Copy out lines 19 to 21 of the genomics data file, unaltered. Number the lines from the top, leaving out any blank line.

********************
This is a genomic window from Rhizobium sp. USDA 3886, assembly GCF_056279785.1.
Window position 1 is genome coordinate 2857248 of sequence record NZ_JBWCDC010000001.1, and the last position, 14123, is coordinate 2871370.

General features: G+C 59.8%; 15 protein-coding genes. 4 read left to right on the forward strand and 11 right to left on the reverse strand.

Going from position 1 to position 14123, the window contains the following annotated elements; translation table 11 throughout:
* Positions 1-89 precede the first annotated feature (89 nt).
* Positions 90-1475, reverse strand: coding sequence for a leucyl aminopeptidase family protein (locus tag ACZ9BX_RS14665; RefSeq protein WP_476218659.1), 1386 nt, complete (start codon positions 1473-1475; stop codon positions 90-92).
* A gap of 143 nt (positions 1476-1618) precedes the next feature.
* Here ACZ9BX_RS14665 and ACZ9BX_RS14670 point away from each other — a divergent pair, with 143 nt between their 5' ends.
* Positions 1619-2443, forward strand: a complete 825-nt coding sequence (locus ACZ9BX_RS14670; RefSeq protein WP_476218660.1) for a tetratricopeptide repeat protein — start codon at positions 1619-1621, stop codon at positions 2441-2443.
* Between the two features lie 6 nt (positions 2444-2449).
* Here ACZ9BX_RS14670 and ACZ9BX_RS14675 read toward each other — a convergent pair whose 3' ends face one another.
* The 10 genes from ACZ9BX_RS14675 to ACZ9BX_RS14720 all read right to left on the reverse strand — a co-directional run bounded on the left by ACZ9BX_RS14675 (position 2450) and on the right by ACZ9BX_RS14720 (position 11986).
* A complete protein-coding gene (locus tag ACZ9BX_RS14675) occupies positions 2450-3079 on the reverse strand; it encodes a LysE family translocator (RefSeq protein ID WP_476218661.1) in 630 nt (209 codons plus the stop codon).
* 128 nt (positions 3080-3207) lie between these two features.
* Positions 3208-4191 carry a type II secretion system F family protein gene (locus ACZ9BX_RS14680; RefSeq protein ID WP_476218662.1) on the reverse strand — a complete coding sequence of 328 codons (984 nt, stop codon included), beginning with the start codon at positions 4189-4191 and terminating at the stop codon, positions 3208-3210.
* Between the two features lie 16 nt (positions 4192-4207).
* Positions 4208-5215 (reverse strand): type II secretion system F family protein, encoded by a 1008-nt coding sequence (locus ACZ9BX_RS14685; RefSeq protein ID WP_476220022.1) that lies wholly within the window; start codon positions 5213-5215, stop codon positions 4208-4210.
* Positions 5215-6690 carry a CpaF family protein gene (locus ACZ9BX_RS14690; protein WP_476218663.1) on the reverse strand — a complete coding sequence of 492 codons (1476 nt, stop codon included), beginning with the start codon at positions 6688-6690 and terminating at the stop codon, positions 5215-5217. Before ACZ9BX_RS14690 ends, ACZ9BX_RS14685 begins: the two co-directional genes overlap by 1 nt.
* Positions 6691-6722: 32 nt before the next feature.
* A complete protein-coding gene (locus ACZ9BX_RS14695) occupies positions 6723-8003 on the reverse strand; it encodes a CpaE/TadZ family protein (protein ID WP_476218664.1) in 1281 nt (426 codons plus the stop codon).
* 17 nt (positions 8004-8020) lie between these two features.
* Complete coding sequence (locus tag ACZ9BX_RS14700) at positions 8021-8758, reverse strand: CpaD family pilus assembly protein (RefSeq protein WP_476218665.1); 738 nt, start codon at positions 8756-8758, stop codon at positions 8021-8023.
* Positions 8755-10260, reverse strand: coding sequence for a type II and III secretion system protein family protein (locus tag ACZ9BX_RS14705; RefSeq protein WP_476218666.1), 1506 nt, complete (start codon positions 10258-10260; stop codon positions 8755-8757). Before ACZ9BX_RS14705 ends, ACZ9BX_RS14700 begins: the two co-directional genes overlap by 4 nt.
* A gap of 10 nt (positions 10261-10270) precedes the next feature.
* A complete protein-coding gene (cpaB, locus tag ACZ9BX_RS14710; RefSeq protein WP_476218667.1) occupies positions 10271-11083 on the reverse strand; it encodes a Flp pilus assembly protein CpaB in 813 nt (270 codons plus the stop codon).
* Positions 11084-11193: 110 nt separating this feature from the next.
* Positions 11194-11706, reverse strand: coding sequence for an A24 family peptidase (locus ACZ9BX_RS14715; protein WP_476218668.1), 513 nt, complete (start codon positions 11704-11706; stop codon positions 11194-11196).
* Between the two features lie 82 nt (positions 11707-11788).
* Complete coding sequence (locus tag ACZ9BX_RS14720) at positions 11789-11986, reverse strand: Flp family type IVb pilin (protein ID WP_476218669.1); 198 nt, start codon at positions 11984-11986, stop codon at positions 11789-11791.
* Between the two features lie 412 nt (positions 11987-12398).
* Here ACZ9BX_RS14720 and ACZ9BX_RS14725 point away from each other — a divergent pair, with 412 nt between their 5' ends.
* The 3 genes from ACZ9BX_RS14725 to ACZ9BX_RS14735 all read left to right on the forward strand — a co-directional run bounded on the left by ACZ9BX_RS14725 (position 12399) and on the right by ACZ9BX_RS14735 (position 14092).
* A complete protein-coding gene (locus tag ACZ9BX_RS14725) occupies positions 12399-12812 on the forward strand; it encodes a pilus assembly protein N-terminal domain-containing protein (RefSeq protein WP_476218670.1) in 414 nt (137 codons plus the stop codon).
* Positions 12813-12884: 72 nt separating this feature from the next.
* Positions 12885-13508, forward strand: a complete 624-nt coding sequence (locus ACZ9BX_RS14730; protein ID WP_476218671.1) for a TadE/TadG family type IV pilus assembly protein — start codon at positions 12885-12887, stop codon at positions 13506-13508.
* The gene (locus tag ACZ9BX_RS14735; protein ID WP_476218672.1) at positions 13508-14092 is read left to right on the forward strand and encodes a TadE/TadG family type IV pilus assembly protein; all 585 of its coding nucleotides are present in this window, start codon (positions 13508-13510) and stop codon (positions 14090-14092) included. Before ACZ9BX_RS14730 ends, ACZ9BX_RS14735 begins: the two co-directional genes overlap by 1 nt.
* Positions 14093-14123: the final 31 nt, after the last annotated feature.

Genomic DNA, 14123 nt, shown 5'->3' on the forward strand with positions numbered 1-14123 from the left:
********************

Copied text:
* Positions 6691-6722: 32 nt before the next feature.
* A complete protein-coding gene (locus ACZ9BX_RS14695) occupies positions 6723-8003 on the reverse strand; it encodes a CpaE/TadZ family protein (protein ID WP_476218664.1) in 1281 nt (426 codons plus the stop codon).
* 17 nt (positions 8004-8020) lie between these two features.